This Lego isn’t just fun to play with: you can also eat it, because it’s chocolate! Akihiro Mizuuchi has made a Lego-shaped mold for chocolate. He pours melted multi-colored chocolate into it, and it hardens into tasty snap-together bricks. These bricks are hollow at the bottom, so they snap together well — if they haven’t already melted in your hands.
Wee ones: How many colors of Lego can you count in the picture?
Little kids: If you take a layer of chocolate Legos, then snap a layer of real Legos on top, then a layer of chocolate Lego, then real ones…can you eat the 9th layer? Bonus: If you start with 4 layers of chocolate, THEN stack 1 real Lego layer and alternate, can you eat this 9th layer?
Big kids: If Akihiro has to melt a chocolate bar to make 4 Lego bricks, how many bars does he need to make 16 bricks? Bonus: If he’s building a chocolate castle that is 5 bricks wide across the front and back and 6 bricks across the left wall and right wall, and he builds 10 layers and then tops it with a 100-brick roof, how many chocolate Legos does he need to make for it?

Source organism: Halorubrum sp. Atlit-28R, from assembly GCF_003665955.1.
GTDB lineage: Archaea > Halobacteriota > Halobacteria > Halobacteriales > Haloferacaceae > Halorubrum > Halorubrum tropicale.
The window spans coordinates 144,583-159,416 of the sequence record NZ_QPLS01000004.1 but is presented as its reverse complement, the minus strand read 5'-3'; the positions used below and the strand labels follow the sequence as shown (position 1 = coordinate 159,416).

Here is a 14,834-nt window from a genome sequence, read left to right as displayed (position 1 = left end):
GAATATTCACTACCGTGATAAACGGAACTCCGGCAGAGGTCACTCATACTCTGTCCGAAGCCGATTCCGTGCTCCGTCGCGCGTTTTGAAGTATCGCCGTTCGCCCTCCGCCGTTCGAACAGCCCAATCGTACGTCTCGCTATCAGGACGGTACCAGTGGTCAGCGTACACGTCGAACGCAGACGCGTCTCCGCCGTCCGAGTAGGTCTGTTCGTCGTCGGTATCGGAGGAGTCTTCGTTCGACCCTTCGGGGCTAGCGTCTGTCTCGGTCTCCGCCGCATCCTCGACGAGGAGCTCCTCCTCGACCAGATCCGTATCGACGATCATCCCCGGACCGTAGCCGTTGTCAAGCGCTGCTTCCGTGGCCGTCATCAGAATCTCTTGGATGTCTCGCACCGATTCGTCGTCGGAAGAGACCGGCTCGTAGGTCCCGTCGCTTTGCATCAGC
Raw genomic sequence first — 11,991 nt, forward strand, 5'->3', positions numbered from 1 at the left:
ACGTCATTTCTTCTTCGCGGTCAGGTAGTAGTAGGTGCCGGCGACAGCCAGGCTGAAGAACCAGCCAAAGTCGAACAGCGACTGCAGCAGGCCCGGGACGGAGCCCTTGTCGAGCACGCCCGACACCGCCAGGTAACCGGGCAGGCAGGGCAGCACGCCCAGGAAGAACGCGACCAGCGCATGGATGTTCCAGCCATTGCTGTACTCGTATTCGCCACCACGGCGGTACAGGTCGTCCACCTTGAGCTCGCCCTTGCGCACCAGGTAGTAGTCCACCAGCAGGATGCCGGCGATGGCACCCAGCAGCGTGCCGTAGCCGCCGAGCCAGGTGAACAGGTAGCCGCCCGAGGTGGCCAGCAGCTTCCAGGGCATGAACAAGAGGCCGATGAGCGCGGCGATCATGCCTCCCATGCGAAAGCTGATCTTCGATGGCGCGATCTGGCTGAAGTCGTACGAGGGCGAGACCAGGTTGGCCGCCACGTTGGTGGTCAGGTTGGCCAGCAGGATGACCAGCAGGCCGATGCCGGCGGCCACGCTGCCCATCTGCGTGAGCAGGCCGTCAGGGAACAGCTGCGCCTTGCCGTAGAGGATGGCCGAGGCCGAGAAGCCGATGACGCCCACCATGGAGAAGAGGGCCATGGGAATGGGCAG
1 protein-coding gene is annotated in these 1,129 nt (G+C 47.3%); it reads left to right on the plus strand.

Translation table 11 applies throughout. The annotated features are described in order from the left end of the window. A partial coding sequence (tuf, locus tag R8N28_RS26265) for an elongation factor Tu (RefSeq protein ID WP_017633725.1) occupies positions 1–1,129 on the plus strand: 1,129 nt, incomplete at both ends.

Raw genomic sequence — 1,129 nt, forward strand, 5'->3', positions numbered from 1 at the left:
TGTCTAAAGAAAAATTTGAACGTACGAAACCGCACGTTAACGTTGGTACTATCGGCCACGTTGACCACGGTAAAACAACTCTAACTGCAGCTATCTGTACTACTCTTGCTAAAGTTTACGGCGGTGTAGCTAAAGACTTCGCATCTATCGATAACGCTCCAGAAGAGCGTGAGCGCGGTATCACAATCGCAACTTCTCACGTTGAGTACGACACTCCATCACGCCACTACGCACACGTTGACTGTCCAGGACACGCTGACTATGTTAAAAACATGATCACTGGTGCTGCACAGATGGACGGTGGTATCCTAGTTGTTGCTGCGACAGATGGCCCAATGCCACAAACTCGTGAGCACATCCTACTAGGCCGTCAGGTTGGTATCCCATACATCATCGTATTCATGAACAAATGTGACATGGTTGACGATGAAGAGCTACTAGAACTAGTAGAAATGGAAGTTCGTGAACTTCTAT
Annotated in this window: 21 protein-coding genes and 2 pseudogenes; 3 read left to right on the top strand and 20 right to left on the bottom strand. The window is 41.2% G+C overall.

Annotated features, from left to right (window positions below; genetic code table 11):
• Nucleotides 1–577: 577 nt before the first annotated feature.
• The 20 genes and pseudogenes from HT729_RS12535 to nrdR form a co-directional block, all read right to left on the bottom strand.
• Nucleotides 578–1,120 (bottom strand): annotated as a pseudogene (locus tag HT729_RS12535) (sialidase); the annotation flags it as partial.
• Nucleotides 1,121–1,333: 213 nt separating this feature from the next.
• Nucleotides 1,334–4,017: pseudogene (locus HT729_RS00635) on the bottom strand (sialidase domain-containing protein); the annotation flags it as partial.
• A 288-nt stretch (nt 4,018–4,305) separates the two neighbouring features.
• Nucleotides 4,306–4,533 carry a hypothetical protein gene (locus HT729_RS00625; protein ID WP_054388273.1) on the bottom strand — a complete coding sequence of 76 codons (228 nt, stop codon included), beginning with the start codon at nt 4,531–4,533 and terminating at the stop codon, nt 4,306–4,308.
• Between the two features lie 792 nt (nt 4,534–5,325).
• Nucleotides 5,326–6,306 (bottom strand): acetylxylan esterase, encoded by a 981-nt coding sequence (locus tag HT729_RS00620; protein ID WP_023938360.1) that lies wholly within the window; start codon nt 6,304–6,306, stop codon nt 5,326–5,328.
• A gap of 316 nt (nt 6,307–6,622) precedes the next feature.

The sky’s the limit: If Akihiro wants a giant Lego brick whose length can be divided by 1, 2, 3, 4, 5 or 6, what’s the *smallest* number of bumps long that it can be?
Wee ones: We count 7 colors: blue, white, green, pink, and 3 unique shades of brown.
Little kids: Yes, because all odd-numbered layers will be chocolate. Bonus: Not this time, since the 5th layer is now real Lego along with the odd layers that follow.
Big kids: 4 chocolate bars. Bonus: 320 Legos: 50 for the front wall, 50 more for the back, 60 each for the left and right walls, and 100 on top.
The sky’s the limit: 60 bumps long. You don’t need to multiply out the big number 1 x 2 x 3 x 4 x 5 x 6, because you don’t need so many factors. Once a number is divisible by 2 and 3, it’s automatically divisible by 6. And once it’s divisible by 4, you don’t need to multiply again by 2 to be divisible by 2 or 6. All you need is 2 x 2 x 3 x 5.